No Lethargy for Letterpress
Other suppliers take slightly wider stances. Willingham says the most common press width for Taiyo is 10". "This width will always serve its purpose in the industry, but we do see presses going wider, to 16", because of the development of different materials being affordable, advances in web tension control and register, and quality control in manufacture," he adds.
Ted Fujita, VP at Sanki USA, concurs. "Ten inches is our most common seller, though the last seven presses sold have had wider widthswith one as wide as 16"," he relates.
The numerous factors that separate letterpress's three design campsstack, CI, and in-linerequire printers to prioritize size, price, maintenance/set-up, and flexibility.
According to Yates, stack design advantages include a smaller floor space requirement (similar to a CI press), UV curing units at every station, chill rollers after every unit to eliminate heat issues, portability, 15-minute changeovers, and visibility of the web at every station.Part of the CI press contingent, Fujita highlights this design's better print-to-print registration. "The waste factor also is much less," he elaborates. "It is much easier and faster to get into registration and to achieve accurate color reproduction." Fujita says the CI press also allows the operator to clean multiple stations at one time.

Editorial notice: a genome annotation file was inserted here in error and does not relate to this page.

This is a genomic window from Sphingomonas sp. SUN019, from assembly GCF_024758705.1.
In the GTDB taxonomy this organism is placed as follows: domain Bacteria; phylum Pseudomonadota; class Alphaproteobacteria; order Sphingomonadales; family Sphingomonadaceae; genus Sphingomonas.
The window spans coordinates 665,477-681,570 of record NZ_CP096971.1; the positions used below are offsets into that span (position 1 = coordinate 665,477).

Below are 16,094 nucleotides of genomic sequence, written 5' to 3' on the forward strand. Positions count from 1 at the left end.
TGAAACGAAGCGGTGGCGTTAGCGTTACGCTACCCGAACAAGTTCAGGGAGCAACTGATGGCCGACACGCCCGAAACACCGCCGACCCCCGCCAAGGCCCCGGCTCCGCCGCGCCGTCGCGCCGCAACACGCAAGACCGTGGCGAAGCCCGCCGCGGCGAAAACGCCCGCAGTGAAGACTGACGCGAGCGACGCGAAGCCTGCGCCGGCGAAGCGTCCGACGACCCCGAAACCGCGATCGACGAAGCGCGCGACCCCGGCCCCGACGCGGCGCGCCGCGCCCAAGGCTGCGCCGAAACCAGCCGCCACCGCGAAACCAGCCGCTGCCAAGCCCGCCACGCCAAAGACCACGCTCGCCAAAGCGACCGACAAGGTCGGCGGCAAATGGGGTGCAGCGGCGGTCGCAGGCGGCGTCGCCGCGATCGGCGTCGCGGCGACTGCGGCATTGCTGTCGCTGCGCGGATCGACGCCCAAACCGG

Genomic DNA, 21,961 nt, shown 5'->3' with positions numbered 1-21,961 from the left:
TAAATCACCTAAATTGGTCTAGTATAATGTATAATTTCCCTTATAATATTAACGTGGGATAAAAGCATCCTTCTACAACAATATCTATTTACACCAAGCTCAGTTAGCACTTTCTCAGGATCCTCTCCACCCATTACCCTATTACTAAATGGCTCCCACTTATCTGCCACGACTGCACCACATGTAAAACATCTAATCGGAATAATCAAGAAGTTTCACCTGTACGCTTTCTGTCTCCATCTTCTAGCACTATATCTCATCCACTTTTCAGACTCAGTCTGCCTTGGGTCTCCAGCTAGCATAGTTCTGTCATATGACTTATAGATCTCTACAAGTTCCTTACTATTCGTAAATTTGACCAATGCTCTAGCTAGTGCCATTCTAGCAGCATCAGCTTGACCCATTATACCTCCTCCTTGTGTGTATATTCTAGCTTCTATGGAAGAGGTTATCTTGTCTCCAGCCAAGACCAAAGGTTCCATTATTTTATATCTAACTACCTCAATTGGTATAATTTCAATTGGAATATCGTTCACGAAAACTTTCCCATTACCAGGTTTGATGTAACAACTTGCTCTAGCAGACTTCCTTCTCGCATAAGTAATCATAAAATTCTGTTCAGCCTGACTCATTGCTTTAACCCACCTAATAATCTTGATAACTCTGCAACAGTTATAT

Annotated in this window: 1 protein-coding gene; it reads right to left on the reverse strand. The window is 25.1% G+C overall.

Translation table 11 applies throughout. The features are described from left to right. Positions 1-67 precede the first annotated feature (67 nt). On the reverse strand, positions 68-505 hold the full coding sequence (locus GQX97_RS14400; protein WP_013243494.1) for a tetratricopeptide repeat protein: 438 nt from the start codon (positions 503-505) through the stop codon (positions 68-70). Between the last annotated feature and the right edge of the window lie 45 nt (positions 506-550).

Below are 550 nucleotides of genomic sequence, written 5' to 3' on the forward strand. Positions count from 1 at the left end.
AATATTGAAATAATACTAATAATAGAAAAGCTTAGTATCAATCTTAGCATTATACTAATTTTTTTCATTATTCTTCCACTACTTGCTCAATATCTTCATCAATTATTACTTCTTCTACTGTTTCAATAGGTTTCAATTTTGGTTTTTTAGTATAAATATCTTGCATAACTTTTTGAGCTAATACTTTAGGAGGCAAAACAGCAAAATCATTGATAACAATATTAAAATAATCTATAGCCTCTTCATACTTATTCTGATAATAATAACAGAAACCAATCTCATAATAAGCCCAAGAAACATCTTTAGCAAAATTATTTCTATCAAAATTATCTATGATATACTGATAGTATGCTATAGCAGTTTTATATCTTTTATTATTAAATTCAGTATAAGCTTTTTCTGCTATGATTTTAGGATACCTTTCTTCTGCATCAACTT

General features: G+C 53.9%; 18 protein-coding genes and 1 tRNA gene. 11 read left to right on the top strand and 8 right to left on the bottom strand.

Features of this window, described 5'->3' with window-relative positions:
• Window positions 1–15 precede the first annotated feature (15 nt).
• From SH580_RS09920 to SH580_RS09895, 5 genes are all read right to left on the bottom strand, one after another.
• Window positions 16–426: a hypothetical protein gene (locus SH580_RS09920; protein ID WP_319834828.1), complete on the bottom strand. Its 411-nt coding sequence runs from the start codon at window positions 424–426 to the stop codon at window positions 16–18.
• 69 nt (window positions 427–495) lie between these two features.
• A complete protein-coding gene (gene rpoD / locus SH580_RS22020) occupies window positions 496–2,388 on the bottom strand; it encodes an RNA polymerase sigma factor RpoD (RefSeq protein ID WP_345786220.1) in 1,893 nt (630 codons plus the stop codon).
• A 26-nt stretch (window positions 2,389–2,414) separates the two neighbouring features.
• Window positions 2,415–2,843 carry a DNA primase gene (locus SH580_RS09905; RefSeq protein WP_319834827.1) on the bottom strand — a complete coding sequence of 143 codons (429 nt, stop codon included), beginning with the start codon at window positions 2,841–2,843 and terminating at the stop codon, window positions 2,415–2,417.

"Central impression designs offer space, tighter register, and versatility for a wide range of jobs with a narrow web," seconds Willingham. Taiyo's CI offering includes letterpress and flexo, with stacked flexo units to provide more working area, while still saving shop space.
Warwick believes CI presses' tighter registration (accomplished by preventing movement of the material once it's wrapped around the CI drum) is particularly beneficial in today's market tendency toward film and plastics. "An in-line press needs more elaborate controls to hold registration because any type of heat causes the material to stretch," he notes.